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is a collection of poems about endometriosis, a debilitating condition affecting one in ten women, with an average diagnosis time of seven years from onset of symptoms.

Endometriosis occurs when the tissue lining the uterus, the endometrium, grows in other areas of the body, typically over ovaries, fallopian tubes and in pelvic tissue. During menstruation, the endometrium in the uterus is shed. The endometrial cells that have grown outside the uterus can’t be shed, causing pain, infertility and adhesions.

It’s a chronic condition with no known cause or cure. Diagnosis is by laparoscopy. Treatment is with medication, surgery or both. I was diagnosed with severe endometriosis at 31, which had been masked by the contraceptive pill I was prescribed for heavy painful periods. After laparoscopies, removal of recurring endometriomas and finding the right combination of medication, mine is currently manageable.

And so these 19 poems, thanks to Brenda and Stephen Matthews of Ginninderra Press, explore different aspects of endometriosis, mixing my own experience with those of others, which I hope will help to raise awareness of the condition, albeit a little.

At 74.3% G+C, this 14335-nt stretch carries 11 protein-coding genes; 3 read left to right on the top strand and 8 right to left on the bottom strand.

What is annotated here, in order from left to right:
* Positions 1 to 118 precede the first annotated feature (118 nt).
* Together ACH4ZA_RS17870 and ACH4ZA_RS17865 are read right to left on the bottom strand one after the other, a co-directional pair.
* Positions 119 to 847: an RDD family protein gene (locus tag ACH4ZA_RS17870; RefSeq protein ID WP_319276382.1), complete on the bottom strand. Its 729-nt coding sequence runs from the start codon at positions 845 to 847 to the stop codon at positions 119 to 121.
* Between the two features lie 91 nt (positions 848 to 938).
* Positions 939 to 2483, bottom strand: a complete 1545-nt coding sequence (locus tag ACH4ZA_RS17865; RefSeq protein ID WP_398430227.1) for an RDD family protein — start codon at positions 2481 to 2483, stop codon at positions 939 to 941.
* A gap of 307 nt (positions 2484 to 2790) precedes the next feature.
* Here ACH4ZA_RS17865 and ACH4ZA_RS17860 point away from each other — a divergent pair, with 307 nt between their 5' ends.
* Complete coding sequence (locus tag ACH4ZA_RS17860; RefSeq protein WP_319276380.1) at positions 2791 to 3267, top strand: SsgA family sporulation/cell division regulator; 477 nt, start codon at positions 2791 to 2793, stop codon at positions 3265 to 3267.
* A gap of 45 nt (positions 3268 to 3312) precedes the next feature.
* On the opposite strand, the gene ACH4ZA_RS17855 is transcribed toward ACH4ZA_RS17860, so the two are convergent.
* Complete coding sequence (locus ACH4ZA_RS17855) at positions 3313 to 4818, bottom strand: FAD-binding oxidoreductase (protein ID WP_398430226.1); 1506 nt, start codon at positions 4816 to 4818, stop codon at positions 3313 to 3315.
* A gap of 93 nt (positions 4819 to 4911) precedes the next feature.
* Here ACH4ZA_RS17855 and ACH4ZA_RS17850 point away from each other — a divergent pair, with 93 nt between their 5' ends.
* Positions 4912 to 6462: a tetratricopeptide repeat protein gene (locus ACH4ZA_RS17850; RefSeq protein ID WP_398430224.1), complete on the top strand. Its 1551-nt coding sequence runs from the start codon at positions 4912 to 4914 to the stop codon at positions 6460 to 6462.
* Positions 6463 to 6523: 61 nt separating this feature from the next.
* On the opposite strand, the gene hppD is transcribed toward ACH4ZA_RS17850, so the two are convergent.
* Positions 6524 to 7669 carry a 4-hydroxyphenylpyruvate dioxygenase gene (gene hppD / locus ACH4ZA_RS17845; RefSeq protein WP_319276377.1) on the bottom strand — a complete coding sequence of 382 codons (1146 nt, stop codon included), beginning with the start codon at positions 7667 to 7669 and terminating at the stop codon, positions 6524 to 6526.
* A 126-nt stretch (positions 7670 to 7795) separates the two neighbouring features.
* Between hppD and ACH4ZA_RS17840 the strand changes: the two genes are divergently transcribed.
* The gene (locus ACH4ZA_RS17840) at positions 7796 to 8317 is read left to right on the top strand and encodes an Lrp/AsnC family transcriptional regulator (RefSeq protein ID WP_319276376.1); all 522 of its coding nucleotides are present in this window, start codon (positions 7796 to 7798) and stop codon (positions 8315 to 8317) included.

Wordgathering is an online journal of disability poetry, literature and art published quarterly, in which I’m thrilled to have a poem this quarter.

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Founded in March 2007 by members of the Inglis House Poetry Workshop, the journal promotes the work of writers with disability and aims to develop a rich source for those interested in disability literature.  And Michael Northern, editor in chief, has done an amazing job of producing another enthralling read.

I have endometriosis and mild scoliosis, therefore pain management for both is paramount, which is what attracted me to Daniel Sluman’s Poetry of Pain Workshop hosted through The Poetry School.  This is where my poem ‘Extramarital bliss’ originated, and was developed following an online feedback session facilitated by Daniel, a fantastic poet who also signposted this journal.

Disability literature is growing, and writing about its impact and associated pain can be extremely cathartic, because the challenge is being able to express something in words that takes your breath away.

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